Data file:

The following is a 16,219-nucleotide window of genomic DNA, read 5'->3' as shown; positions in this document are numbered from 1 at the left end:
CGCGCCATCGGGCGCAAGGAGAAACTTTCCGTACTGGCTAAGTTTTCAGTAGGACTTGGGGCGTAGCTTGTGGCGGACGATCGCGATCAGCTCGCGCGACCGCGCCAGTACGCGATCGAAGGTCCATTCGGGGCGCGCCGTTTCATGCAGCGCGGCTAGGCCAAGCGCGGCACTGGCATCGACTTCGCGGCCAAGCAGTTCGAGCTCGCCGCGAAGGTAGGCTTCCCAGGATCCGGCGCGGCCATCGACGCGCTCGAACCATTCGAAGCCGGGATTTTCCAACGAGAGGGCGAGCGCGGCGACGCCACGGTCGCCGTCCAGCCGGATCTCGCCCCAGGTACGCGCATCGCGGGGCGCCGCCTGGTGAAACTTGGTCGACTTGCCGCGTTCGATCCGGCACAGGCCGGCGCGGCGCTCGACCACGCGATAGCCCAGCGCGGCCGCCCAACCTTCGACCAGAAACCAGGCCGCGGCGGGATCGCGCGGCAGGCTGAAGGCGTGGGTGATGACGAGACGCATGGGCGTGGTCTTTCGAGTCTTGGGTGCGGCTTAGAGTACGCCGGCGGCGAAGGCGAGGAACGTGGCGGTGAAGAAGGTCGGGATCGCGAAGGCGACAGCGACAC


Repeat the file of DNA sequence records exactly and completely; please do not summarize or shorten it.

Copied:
The following is a 16,219-nucleotide window of genomic DNA, read 5'->3' as shown; positions in this document are numbered from 1 at the left end:
CGCGCCATCGGGCGCAAGGAGAAACTTTCCGTACTGGCTAAGTTTTCAGTAGGACTTGGGGCGTAGCTTGTGGCGGACGATCGCGATCAGCTCGCGCGACCGCGCCAGTACGCGATCGAAGGTCCATTCGGGGCGCGCCGTTTCATGCAGCGCGGCTAGGCCAAGCGCGGCACTGGCATCGACTTCGCGGCCAAGCAGTTCGAGCTCGCCGCGAAGGTAGGCTTCCCAGGATCCGGCGCGGCCATCGACGCGCTCGAACCATTCGAAGCCGGGATTTTCCAACGAGAGGGCGAGCGCGGCGACGCCACGGTCGCCGTCCAGCCGGATCTCGCCCCAGGTACGCGCATCGCGGGGCGCCGCCTGGTGAAACTTGGTCGACTTGCCGCGTTCGATCCGGCACAGGCCGGCGCGGCGCTCGACCACGCGATAGCCCAGCGCGGCCGCCCAACCTTCGACCAGAAACCAGGCCGCGGCGGGATCGCGCGGCAGGCTGAAGGCGTGGGTGATGACGAGACGCATGGGCGTGGTCTTTCGAGTCTTGGGTGCGGCTTAGAGTACGCCGGCGGCGAAGGCGAGGAACGTGGCGGTGAAGAAGGTCGGGATCGCGAAGGCGACAGCGACAC